Defense

Army Cyber is targeting civilians (for jobs)

Cybersecurity research 

The Army wants civilian cybersecurity professionals, and to find them it's rolling out two new initiatives designed to recruit and retain individuals with cyber expertise.

At a media roundtable, leaders in the Army Cyber Directorate and Army Cyber Command announced the programs, which officially launched in January.

The first is a pilot program to explore the efficacy and interest in direct commissions for cyber experts.

"So, much like we do with lawyers and doctors and other career fields for the Army, [the Department of Defense] asked us to do a pilot program by service looking at skillsets that we can bring on [with] direct commissioning into the cyber career field," said Brigadier General Patricia Frost, director of the Army Cyber Directorate that was created last year.

The Army is just beginning to flesh out the details of the pilot, including the budget. One of the only firm parameters so far is that the services have until 2020 to deliver their findings to Congress.

"I think this will be very interesting for us, because that's always been the question, right, if you have the skillset and you do this in the civilian type career field for industry, would you have an interest in coming in as a direct commission?" said Frost.

She said the recruiting effort has yet to begin, so there is no sense yet what level of interest there might be.

"I think it recognizes there are some unique contributions that the civilian workforce in this sector has to offer," said Brigadier General Joseph McGee, deputy commander for operations with Army Cyber Command.

"I think there's some indications that there's an appetite amongst industry to be able to do this, and I would point to the Defense Digital Services and that element that was stood up under the secretary of defense," he said.

In addition to the direct commission pilot, ARCYBER has created a new civilian cyber career track that mirrors the cyber career path for uniformed service members.

"Much like we have an intelligence career program and we have an IT career program, we will now have a cyberspace effects career program, which will help us give them a better chart of professional development for our civilians," said Frost.

She said that over the last two years as she conducted town hall events with Army civilian workers, she heard a constant call for a civilian cyber career program like that for soldiers and officers.

"They were asking for what compensation or what kind of professional development can they receive...what can we provide a civilian working in this space that might retain them?" said Frost.

Like the commission pilot, the civilian cyberspace effects program is still in stand-up mode and officials are working out the details.

McGee said these programs are part of a broader effort by the Army and the DOD to develop more agile human resources policies to meet cyber mission needs and retain talent.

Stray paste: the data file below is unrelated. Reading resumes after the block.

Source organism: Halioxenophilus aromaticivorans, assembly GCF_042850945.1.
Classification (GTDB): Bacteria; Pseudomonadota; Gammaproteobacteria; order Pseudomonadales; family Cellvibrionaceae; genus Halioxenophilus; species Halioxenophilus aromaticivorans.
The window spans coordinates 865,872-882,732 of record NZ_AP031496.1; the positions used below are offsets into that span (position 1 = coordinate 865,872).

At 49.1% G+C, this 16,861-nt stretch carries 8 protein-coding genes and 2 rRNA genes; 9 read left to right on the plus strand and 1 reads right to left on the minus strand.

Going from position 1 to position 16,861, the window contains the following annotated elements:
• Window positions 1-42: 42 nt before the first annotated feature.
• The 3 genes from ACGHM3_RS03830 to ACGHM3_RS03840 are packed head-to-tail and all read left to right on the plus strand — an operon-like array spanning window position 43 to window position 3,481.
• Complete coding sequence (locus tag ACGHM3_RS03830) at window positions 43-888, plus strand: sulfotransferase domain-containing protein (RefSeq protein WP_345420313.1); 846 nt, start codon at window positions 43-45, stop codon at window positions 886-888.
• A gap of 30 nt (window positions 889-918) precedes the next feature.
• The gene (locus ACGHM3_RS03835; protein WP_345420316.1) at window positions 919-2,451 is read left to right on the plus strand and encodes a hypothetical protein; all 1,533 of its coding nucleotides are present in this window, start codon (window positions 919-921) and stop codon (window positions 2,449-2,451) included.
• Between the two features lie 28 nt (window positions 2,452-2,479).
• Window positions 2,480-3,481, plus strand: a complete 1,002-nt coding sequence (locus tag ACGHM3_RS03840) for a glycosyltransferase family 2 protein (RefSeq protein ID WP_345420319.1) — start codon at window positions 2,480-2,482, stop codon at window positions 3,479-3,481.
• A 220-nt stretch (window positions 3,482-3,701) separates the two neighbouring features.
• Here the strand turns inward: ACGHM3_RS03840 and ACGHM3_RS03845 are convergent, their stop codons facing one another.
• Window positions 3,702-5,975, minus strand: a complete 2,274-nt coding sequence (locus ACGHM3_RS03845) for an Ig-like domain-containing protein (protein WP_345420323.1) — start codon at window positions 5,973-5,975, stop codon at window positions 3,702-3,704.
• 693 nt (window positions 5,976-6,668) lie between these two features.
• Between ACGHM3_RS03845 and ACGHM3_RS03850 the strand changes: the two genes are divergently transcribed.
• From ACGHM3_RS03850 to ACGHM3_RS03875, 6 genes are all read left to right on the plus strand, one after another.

He and Frost said there is no evidence that cyber soldiers and officers are leaving the service for higher-paying industry jobs, but retaining the growing numbers of cyber civilians is requiring new policies and initiatives.

"We're standing up a talent management cell within Army Cyber Command to continue to work many of the policy and ... procedures and even some of the legal issues in order to be able to develop a system that's responsive enough," said McGee. "And I think all of that shows tremendous promise going forward."

About the Author

Sean Carberry is an FCW staff writer covering defense, cybersecurity and intelligence. Prior to joining FCW, he was Kabul Correspondent for NPR, and also served as an international producer for NPR covering the war in Libya and the Arab Spring. He has reported from more than two-dozen countries including Iraq, Yemen, DRC, and South Sudan. In addition to numerous public radio programs, he has reported for Reuters, PBS NewsHour, The Diplomat, and The Atlantic.

Carberry earned a Master of Public Administration from the Harvard Kennedy School, and has a B.A. in Urban Studies from Lehigh University.


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Reader comments

Sat, Feb 18, 2017 Jay Tampa, FL

I think this is a very interesting decision in the DoD's effort to adapt to the National job market for these skills. 18 years ago, I left the Air Force for industry as a Captain. I loved my job in the then pre-"cyber" command information assurance space. But the AF Personnel Office was unable to make exceptions that would allow me to stay in the career field (it was a secondary AFSC for me) and maximize on the Air Force's significant investment in my excellent training. Several of us Captains at the time desired to stay in the service, but convention didn't account for the unique learning curve that resulted in moving young officers on to new assignments just as they learned the critical skills to be most effective. We argued, at the time, that the career field would need to be managed in some specialized ways to retain skilled officers and airmen. I am excited to see this decision to study the efficacy of such specialized considerations for personnel with cyber experience.

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